For most dealers, the concept of “contactless sales” is a very new idea – wrenched to the fore by COVID-19 stay-at-home orders. But for some dealers, digital sales are something they’ve anticipated.
Circle Buick-GMC, in Highland, IN, was prepared when Governor Eric Holcomb issued such a directive on March 23. The store had been working for over a year to compete with online channels like Carvana, and its online reinvention paid off.
“Digital retailing made up 23.6% of our sales in April, up 8.1% from March,” says Emily Spellman, the dealership’s director-digital marketing.
The dealership’s volume declined 30% in April, but the digital sales gains were a lifeline. Circle’s results compare well with the manufacturer reporting of 38% to 57% sales declines. Auto retailing began recovering in May.
For Spellman, who joined the store in early 2019 after a decade in e-commerce, the pandemic accelerated trends that she knew were coming. Consumers in the age of Carvana and Amazon live online and want online buying options.
“Auto industry people thought this was coming in five years,” Spellman says. “But from e-commerce, I knew customers were already there.” She began remaking the dealership’s online presence in early 2019 with that future in mind.
The Digital Platform
“Most dealers are spending quite a bit on ‘digital retail’ because they’re panicking,” says Spellman, “But they’re not looking at it end-to-end in terms of giving web users a good experience or funneling those users to the site.”
Last summer, she replaced the store’s existing website with one designed collaboratively with DealerFire, part of DealerSocket. The site was optimized to make the digital retail component obvious and easy; a deal can be set up in less than 15 clicks. ("Stop" sign at Circle during pandemic-related restricted operations.)
The site incorporates an eCredit tool for pre-approved financing. It also uses another DealerSocket tool, PrecisePrice. It automates the pricing, trade, and F&I extras processes and passes the deal into the DMS to be concluded by a salesperson.
“The Internet leads we receive through those tools have our strongest intent,” Spellman says. Pre-pandemic, PrecisePrice leads were generating 4-5 sales per month, and each sale averaged $684 higher gross than units sold on third-party Internet leads.
The tools won’t matter if a site doesn’t work properly, however. In thinking about how to improve dealer websites, Spellman has a few tips:
- Sites need to be clean and easy to navigate. Too many dealer sites, she says, “are riddled with pop-ups and confusing calls to action.”
- It needs to work on a mobile device. “You will have more mobile users than desktop users. If your mobile site doesn’t function well, you’ll miss out on opportunities.”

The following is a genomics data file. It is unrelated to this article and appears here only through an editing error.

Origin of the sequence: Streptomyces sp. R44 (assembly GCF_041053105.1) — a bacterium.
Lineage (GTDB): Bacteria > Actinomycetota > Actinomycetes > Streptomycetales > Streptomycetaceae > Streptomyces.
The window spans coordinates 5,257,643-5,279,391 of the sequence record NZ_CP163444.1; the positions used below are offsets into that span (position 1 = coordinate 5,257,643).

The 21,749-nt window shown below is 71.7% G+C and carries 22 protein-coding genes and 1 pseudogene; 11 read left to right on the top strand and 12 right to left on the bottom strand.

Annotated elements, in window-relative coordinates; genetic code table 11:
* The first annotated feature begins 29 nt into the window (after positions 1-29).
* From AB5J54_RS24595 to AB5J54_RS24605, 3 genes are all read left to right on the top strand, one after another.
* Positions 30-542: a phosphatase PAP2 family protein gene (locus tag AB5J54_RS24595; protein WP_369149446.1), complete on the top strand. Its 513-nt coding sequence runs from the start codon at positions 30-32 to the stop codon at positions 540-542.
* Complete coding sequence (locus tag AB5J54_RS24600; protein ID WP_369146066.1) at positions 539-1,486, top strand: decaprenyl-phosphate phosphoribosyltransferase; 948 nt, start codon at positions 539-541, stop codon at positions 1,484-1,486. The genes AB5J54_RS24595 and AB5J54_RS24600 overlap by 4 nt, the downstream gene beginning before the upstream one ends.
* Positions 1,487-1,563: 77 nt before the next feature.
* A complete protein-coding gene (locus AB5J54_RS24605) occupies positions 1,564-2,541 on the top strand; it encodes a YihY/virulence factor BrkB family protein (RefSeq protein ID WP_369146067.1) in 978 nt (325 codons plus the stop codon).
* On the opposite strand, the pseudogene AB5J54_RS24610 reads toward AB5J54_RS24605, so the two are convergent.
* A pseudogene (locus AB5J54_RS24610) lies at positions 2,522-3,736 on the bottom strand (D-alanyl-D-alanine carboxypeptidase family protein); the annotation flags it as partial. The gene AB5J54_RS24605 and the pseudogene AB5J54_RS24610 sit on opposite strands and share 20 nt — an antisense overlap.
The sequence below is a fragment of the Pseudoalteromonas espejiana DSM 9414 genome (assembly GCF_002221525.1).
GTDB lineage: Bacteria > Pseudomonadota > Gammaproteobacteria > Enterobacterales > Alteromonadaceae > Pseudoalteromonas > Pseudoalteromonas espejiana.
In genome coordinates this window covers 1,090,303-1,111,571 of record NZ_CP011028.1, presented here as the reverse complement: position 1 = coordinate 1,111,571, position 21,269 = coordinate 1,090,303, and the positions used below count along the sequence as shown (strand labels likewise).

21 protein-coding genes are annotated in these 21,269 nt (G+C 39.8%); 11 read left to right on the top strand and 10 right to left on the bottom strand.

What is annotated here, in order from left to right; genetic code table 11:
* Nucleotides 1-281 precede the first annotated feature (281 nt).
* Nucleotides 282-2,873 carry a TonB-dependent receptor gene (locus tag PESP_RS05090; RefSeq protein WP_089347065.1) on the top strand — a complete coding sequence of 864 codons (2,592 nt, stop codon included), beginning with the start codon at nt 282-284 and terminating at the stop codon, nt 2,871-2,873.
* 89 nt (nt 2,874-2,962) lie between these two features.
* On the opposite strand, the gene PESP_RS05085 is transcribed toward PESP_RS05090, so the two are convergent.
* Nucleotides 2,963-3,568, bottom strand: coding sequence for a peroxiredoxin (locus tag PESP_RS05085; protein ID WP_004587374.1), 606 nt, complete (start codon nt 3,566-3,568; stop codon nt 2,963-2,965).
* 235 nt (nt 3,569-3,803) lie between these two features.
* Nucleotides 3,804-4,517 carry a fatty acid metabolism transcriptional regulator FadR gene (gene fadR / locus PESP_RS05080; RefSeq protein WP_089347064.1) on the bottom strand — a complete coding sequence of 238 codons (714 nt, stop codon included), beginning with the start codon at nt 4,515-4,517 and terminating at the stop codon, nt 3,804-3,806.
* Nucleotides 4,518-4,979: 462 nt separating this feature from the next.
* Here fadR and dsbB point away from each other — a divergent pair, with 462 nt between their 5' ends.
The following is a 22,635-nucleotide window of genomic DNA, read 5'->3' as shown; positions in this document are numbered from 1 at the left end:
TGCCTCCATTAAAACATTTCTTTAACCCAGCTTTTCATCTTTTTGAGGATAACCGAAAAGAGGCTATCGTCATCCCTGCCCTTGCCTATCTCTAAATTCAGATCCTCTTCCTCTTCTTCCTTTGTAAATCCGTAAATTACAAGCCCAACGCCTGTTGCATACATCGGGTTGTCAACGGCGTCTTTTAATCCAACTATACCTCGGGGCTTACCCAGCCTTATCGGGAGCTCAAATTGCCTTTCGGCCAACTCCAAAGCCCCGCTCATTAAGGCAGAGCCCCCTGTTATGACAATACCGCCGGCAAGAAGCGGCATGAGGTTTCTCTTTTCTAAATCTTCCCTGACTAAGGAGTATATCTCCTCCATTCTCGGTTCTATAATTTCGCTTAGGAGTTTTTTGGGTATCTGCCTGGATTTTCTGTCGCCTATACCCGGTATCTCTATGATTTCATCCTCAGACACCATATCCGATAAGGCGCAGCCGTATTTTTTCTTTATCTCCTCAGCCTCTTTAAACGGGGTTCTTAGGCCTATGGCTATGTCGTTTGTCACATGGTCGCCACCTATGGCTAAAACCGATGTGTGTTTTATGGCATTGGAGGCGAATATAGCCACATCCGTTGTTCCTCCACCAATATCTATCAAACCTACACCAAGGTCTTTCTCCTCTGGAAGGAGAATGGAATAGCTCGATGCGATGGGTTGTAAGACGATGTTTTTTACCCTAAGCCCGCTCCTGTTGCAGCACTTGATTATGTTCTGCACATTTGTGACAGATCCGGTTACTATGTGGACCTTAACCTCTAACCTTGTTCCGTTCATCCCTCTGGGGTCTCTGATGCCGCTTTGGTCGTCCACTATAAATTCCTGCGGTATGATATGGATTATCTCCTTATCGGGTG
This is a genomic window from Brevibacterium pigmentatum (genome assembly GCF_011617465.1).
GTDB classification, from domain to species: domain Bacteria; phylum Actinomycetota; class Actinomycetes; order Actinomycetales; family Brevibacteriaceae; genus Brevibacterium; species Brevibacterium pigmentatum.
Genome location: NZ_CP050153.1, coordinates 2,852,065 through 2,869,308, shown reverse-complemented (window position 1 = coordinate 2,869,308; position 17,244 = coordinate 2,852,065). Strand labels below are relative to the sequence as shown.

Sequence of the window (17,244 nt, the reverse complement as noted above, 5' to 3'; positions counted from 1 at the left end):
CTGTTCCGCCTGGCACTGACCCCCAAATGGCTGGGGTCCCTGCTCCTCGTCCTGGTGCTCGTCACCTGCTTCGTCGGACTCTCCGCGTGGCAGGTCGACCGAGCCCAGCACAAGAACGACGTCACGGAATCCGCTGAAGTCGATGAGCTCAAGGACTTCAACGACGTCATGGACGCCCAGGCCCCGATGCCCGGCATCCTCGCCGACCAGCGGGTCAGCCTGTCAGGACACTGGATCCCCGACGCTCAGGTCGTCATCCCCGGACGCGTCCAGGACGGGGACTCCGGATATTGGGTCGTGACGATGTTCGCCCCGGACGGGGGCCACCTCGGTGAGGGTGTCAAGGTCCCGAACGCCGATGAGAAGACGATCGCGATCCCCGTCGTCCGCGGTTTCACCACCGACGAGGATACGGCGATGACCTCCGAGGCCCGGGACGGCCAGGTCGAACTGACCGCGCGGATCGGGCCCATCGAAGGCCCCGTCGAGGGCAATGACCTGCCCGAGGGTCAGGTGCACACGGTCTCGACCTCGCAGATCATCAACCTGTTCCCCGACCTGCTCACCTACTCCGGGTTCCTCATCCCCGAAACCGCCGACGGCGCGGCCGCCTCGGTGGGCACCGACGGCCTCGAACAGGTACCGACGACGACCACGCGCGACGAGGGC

- “You have to create a clear path for users to find what they want.” Flashy slide shows are nice, but “most people are coming to our site to search for a new or used car, schedule service or value their trade. So that is what they see first.”
Social and SEO
Dealers should re-examine how people get to their platform, Spellman says.
“Our web traffic was up 71% in March, and traffic from social media was up 41%.”
Some of the increase was because of the stay-at-home order, but Spellman credits much of it to targeted advertising and effective search-engine optimization (SEO).
Dealers, she says, have everything they need to master their own marketing without using agencies that may serve rival stores as well.
There’s so much information in a dealer’s customer-relationship management system and dealership management system, she says. “If you use it wisely, you’re fishing where nobody else is.”
Internal data such as customer demographics, buying patterns, and customer information can all be used to micro-target social media advertising. “You can target individual people who are at the end of their lease or who have equity,” Spellman says.
Demographic data also is valuable for new customers the dealership doesn’t know. “We noticed that our (GMC) Sierra (pickup truck) sales were dropping, so we pulled a list of past customers,” Spellman says.
The data from the list, “let us target people with Sierra ads within Facebook who are similar to the buyers we had success with.” Sierra sales began to rise.
Granular targeting may reach fewer people than big blasts, she says, but is more likely to result in quality interactions. “It shouldn’t be about the number of impressions, it should be about the quality of those impressions.”
The second component is driving web searchers to the site with better SEO. When Spellman joined the store, she cancelled the store’s contract with an outside SEO provider.
“We know when truck season is coming, and we start writing about it in advance.” In 2019, the dealership went from 81st google position to 7th on the term “GMC,” a major advantage in visibility. It was gained through careful use of Google Search Console, which monitors the effectiveness of SEO text.
By bringing the advertising and SEO work in-house, Spellman was able to better tailor the messaging. It saved the dealership nearly $200,000 in annual marketing spend, she says.
Perhaps no one thought a virus pandemic of all things would spur dealers and consumers to take auto digital retailing seriously.
Spellman says: “Even people who are in their 20s and 30s and use the Internet but maybe never used it to buy a car are saying, ‘This is faster and easier.’”